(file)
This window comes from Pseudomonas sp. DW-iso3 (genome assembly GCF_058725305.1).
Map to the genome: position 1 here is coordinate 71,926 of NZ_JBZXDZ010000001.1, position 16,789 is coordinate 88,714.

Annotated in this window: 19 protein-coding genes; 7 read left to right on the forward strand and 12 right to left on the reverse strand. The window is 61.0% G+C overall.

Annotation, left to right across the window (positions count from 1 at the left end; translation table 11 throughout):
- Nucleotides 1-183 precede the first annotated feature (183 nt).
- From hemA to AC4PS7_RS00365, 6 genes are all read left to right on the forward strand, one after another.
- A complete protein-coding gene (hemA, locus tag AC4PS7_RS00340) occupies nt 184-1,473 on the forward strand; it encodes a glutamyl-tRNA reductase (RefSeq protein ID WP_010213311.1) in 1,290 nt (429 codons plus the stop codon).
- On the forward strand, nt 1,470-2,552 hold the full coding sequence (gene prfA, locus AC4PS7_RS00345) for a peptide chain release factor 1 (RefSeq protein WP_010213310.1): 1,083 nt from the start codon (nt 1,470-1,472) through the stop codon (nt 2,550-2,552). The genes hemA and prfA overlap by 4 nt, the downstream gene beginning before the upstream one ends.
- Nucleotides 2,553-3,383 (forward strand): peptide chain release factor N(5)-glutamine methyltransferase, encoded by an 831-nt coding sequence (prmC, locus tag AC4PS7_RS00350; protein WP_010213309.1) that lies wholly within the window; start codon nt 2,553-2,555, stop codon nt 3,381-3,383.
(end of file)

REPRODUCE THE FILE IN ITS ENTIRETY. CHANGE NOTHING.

This window comes from Pseudomonas sp. DW-iso3 (genome assembly GCF_058725305.1).
Map to the genome: position 1 here is coordinate 71,926 of NZ_JBZXDZ010000001.1, position 16,789 is coordinate 88,714.

Annotated in this window: 19 protein-coding genes; 7 read left to right on the forward strand and 12 right to left on the reverse strand. The window is 61.0% G+C overall.

Annotation, left to right across the window (positions count from 1 at the left end; translation table 11 throughout):
- Nucleotides 1-183 precede the first annotated feature (183 nt).
- From hemA to AC4PS7_RS00365, 6 genes are all read left to right on the forward strand, one after another.
- A complete protein-coding gene (hemA, locus tag AC4PS7_RS00340) occupies nt 184-1,473 on the forward strand; it encodes a glutamyl-tRNA reductase (RefSeq protein ID WP_010213311.1) in 1,290 nt (429 codons plus the stop codon).
- On the forward strand, nt 1,470-2,552 hold the full coding sequence (gene prfA, locus AC4PS7_RS00345) for a peptide chain release factor 1 (RefSeq protein WP_010213310.1): 1,083 nt from the start codon (nt 1,470-1,472) through the stop codon (nt 2,550-2,552). The genes hemA and prfA overlap by 4 nt, the downstream gene beginning before the upstream one ends.
- Nucleotides 2,553-3,383 (forward strand): peptide chain release factor N(5)-glutamine methyltransferase, encoded by an 831-nt coding sequence (prmC, locus tag AC4PS7_RS00350; protein WP_010213309.1) that lies wholly within the window; start codon nt 2,553-2,555, stop codon nt 3,381-3,383.